The third relates to emerging trends and technologies. Clearly, we've seen a steady shift from paper to plastic in transacting purchases. The benefit of this to the processing space is simple -- plastic or other noncash means of payment necessarily involve some form of processing, and thus movements away from cash as a medium of exchange favorably impacts processing revenues. In addition, due to the greater usage of debit/credit versus cash, there are a few emerging trends and technologies that will likely accelerate the move away from cash. These include prepaid cards and mobile payment technologies. Emerging trends show an increased demand for prepaid cards and other credit card-like instruments by those who cannot participate in a traditional credit card program (for example, the underbanked, those with poor credit) resulting from a movement away from cash as a means of payment for certain marketplace transactions, most notably as gifts and at the state level for things such as toll road payments, etc. In addition to the trend in prepaid card usage, perhaps the hottest emerging technology in the payment-processing space is the use of mobile phones as a means for transacting payments. The recent significant proliferation of mobile phones ensures that a consumer almost always has it on hand. Additionally, in emerging markets where many do not have a computer, there is a higher likelihood individuals have a mobile phone. These factors are contributing to issuing banks and payment networks aggressively marketing mobile payments to both new and existing customers. We believe these trends are likely to continue to evolve over the next few years, generating significant new transaction volume streams for key players in the transaction-processing and money transfer space. Those entities that have developed solutions involving these technologies will likely experience attractive growth in future periods.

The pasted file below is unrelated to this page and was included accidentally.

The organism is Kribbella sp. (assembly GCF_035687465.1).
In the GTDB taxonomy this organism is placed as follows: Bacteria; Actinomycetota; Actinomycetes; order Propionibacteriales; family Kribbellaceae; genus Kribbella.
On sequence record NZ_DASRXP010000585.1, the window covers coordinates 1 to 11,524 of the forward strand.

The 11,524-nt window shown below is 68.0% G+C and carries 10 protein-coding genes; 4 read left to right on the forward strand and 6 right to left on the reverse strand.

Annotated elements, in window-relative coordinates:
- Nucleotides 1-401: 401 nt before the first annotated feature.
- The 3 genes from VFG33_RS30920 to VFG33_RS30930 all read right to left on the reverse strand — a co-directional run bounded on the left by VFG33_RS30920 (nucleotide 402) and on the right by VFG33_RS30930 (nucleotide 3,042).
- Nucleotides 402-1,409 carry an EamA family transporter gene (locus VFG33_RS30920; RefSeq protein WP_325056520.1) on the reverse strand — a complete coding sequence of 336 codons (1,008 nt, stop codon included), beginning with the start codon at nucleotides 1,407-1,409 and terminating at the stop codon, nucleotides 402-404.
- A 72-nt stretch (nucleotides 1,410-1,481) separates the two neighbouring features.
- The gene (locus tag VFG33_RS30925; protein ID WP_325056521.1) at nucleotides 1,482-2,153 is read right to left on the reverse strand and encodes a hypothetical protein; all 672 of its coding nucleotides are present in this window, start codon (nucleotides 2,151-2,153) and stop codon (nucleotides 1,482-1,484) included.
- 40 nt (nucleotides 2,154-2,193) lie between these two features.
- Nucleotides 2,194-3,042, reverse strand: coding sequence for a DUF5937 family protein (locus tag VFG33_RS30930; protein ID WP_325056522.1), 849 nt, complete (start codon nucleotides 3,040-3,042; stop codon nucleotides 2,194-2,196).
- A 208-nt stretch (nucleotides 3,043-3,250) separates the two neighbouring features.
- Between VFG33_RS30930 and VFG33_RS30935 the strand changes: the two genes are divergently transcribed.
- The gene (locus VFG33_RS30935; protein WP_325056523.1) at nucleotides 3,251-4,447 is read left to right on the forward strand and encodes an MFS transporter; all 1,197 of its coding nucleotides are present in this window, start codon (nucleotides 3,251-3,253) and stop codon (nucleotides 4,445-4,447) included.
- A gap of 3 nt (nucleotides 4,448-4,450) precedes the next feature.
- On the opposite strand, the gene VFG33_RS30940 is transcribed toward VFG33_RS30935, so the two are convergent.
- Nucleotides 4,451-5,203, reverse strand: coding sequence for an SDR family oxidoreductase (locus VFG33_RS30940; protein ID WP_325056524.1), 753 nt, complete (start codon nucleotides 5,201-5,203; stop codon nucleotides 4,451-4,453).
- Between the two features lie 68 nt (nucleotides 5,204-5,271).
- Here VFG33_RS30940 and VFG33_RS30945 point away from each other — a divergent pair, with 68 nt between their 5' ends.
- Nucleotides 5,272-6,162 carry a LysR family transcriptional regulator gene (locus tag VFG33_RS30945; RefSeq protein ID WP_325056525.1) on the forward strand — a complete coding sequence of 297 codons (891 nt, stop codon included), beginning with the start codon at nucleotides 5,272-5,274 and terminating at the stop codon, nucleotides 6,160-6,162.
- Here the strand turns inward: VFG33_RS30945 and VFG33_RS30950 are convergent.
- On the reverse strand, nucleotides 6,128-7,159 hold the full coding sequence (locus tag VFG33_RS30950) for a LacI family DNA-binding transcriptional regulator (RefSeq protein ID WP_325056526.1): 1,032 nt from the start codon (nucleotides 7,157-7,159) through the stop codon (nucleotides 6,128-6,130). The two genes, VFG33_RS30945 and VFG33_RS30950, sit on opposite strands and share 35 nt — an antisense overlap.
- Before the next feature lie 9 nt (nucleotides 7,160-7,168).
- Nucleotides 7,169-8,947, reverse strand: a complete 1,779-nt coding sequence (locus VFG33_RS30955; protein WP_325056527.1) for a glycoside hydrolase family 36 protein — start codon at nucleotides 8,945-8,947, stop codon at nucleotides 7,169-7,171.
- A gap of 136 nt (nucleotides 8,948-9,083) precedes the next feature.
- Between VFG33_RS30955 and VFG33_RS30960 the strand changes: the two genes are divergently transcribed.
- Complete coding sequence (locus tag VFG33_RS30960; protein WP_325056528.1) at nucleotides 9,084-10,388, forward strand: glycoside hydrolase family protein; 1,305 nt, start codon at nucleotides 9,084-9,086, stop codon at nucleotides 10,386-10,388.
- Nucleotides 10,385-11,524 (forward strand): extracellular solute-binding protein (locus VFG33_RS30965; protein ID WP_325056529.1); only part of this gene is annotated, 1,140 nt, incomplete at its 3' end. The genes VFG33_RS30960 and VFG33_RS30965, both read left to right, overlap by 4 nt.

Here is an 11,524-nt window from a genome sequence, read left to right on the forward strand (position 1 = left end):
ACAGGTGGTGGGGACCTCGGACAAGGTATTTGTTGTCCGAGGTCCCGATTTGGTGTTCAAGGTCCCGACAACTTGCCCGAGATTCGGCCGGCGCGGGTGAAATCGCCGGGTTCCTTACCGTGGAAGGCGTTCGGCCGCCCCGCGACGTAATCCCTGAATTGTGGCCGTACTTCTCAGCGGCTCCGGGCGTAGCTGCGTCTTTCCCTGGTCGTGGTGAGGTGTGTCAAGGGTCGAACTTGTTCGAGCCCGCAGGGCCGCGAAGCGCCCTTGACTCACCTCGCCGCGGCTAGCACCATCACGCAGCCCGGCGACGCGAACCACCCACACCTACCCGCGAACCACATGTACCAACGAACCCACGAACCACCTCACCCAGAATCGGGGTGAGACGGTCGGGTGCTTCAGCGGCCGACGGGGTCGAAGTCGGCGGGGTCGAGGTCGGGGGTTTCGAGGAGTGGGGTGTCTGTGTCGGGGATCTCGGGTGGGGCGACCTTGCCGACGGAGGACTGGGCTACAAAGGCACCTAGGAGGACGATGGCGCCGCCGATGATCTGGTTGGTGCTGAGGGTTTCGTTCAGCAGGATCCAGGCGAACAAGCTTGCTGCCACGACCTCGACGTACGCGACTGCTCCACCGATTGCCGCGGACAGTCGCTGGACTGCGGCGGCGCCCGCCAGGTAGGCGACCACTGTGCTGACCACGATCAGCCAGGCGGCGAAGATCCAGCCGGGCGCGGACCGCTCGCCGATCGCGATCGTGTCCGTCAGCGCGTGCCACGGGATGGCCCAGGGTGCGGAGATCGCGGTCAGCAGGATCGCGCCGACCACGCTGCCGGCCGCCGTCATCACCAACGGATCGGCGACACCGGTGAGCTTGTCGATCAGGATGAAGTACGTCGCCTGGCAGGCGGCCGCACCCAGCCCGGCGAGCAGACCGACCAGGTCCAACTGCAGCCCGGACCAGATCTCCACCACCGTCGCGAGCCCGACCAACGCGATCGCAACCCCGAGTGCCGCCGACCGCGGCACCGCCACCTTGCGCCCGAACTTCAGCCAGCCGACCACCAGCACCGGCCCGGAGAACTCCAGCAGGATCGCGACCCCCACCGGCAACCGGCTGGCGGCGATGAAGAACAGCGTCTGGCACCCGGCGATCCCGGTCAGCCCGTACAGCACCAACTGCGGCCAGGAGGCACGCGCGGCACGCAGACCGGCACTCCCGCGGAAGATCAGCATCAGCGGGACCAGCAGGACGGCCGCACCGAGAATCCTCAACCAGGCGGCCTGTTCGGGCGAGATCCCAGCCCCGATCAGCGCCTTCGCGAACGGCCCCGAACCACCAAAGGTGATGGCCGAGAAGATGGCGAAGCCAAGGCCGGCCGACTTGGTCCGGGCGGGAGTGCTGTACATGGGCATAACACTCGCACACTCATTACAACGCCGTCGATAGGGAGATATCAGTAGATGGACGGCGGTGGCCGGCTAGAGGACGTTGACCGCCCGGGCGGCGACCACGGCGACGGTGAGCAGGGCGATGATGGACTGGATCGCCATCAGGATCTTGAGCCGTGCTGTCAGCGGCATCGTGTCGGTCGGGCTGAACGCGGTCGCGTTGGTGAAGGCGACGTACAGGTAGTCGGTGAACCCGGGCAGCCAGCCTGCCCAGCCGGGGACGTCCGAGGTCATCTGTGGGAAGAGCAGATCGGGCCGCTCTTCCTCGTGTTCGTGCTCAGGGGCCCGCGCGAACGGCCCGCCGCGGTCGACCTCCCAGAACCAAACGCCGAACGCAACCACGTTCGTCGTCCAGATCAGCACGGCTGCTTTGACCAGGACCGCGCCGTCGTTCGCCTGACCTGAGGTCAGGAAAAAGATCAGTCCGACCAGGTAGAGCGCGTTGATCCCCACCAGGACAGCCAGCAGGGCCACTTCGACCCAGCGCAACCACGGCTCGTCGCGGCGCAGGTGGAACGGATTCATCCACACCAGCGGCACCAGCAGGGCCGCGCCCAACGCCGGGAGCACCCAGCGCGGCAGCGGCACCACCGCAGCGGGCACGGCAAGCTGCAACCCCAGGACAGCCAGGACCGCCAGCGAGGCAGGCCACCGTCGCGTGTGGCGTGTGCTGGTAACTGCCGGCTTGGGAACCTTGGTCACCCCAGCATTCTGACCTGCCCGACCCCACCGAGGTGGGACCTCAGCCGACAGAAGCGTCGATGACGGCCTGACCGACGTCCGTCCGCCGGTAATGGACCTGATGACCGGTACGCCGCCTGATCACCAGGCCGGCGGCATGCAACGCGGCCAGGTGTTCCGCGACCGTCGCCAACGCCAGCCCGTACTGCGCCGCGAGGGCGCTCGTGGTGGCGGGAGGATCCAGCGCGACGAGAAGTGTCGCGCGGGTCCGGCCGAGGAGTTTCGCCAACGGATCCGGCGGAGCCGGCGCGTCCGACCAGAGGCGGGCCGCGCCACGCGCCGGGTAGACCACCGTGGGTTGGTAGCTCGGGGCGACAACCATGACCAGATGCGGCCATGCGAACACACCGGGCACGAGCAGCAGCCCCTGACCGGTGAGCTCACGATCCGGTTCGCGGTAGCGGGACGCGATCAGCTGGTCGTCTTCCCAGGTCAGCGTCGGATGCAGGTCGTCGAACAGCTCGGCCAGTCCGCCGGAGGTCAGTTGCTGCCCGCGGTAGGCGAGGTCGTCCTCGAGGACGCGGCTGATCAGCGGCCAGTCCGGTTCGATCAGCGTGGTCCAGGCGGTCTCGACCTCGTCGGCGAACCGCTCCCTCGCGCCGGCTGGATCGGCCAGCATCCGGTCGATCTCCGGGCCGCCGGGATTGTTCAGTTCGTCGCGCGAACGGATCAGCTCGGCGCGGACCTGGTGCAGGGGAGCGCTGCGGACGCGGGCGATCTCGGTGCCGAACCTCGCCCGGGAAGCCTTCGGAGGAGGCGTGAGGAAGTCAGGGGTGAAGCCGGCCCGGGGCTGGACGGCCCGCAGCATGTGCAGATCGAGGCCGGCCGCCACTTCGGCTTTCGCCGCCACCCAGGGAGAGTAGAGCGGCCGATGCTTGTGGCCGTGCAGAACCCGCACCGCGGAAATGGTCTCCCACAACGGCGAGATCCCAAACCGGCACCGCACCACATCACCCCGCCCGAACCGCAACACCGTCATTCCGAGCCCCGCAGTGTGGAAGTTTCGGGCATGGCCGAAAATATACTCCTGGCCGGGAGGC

Identifying an industry prior to when growth accelerates is obviously the greatest challenge in investing. As a result of recent regulatory changes, other emerging trends and technological developments, it appears we are currently at a point of inflection relative to growth opportunities in the payment-processing sector. The precise evolution and impact of these factors will likely develop over time, which may suggest the present time is best to identify and invest in the hidden gems in the merchant-acquiring/transaction-processing/money transfer space in order to reap outsized returns in future periods.
Mark Sponseller is a managing director and Peter Gougousis is a manager with the transaction advisory group of global professional services firm Alvarez & Marsal.